Our role as an online payroll specialist for small businesses gives us plenty of opportunities to work with clients trying to sort out the confusion relating to the Fair Labor Standards Act (FLSA). Much of the confusion over the last seven years has been the direct result of the Obama Labor Department dispensing with the use of opinion letters in favor of administrative interpretations of FLSA rules. We are happy to report that opinion letters are back.
Thanks to a decision by the Trump Labor Department, the department's Wage and Hour Division (WHD) has reinstated opinion letters as the primary resource for employers looking for information to help them comply with the FLSA. In a June 27 statement, Labor Secretary Alexander Acosta said the following:
"The U.S. Department of Labor is committed to helping employers and employees clearly understand their labor responsibilities so employers can concentrate on doing what they do best: growing their businesses and creating jobs."
Opinion Letters Are Better
You may not understand what opinion letters are or even why they are a better resource than administrative interpretations. If so, keep reading. We offer a thorough explanation here.
An opinion letter is a document written by an experienced attorney who knows what the likely consequences of a particular action might be – according to the law. In the case of FLSA rules, opinion letters serve as important guidelines for directing employers in areas where the rules may be ambiguous. Trusting the information contained in an opinion letter is like trusting an attorney who might have provided the same advice in person.
A WHD administrative interpretation is the opinion of an administrator within the WHD who may, or may not, have legal experience on which to base that interpretation. As such, there is a vast difference between the administrator's interpretation of a rule and sound advice from an experienced attorney who knows the law.
The previous administration's Labor Department switched from opinion letters to administrative interpretations in 2010 in order to expand the number of American workers classified as employees and the number of entities classified as joint employers, according to Bloomberg BNA's Michael Trimarchi. Returning to opinion letters eliminates the expanded definitions and returns things to pre-2010 standards.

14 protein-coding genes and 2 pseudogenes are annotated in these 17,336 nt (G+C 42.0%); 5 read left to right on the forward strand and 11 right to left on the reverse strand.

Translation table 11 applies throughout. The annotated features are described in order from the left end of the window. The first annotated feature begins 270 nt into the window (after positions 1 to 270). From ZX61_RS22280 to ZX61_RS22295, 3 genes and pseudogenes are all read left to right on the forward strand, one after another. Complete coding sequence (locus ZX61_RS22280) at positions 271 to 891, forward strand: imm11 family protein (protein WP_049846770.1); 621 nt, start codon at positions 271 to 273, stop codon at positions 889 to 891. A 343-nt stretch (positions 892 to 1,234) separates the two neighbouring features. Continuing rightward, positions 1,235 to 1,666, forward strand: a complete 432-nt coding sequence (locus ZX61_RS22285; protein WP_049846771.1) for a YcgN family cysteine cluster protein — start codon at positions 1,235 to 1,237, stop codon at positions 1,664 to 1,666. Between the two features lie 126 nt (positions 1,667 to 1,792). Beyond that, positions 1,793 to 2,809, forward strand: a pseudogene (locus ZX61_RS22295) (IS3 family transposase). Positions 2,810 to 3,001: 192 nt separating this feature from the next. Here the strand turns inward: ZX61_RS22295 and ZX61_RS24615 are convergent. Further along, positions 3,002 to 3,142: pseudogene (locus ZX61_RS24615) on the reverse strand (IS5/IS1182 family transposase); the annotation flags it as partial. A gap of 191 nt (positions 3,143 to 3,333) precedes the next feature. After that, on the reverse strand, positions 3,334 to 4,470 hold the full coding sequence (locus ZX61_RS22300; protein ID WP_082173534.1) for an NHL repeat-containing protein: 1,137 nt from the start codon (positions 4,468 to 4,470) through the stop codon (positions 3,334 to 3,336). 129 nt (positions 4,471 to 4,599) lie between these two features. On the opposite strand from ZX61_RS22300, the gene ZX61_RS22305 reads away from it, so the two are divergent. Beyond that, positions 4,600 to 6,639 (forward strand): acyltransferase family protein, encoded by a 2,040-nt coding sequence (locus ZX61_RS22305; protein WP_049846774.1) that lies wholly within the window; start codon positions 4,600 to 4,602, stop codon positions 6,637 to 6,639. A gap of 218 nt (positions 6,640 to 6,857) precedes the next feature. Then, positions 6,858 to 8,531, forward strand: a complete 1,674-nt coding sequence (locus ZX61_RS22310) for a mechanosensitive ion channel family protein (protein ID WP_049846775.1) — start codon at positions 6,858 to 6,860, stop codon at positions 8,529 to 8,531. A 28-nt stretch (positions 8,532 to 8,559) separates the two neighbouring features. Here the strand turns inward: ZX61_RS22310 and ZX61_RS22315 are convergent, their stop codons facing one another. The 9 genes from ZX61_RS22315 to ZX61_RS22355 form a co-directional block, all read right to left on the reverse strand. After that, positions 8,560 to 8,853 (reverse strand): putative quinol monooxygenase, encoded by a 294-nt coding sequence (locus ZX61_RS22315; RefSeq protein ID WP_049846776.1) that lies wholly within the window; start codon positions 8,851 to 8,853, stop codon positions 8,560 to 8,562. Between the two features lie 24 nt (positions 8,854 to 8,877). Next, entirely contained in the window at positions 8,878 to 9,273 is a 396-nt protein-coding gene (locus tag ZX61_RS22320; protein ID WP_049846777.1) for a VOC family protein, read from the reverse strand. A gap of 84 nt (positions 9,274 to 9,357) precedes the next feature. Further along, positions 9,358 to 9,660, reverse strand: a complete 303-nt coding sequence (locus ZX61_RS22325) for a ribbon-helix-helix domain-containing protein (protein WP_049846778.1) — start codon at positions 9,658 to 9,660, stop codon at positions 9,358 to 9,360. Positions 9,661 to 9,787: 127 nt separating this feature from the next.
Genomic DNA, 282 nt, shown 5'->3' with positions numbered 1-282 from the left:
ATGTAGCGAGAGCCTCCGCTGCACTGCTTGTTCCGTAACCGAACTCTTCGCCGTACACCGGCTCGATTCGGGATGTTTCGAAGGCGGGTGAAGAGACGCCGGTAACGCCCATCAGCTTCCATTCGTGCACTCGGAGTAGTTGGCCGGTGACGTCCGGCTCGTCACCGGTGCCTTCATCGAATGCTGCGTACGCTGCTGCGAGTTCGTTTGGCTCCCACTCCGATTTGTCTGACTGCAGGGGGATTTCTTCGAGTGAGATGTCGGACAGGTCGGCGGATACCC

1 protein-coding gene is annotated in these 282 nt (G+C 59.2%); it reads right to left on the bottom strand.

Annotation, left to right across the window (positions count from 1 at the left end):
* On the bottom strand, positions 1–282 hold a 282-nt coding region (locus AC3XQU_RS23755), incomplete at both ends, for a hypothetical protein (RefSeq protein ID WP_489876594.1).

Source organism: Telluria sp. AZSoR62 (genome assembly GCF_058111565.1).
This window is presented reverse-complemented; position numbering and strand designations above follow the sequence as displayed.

What This Means to You
As an employer, the Labor Department decision means more clearly defined guidelines based on legal opinions from experienced attorneys. It means that the vast library of information available prior to the implementation of administrator interpretations is once again at your disposal. It does not mean you are free from your obligations under the FLSA.
The FLSA remains in force whether you do payroll in-house or you process payroll with a third-party payroll solution from a provider like BenefitMall. As an employer, you are still required to accurately track time and attendance, pay overtime when applicable, keep accurate documentation, and correctly classify workers.
Returning to opinion letters simply clarifies what has been a confusing situation since 2010. If you have been struggling to understand your obligations under the FLSA, you should now find compliance easier with the more concrete guidelines of opinion letters.
As an online payroll specialist, we are here to help you make sure you maintain FLSA compliance in addition to processing your payroll efficiently and on time. If you are not yet using a third-party payroll solution from BenefitMall, there is no better time than now to get started. We encourage you to contact us and speak with one of our representatives to learn more about how a BenefitMall payroll solution can benefit your company.
Bloomberg BNA – https://www.bna.com/back-future-labor-b73014460997/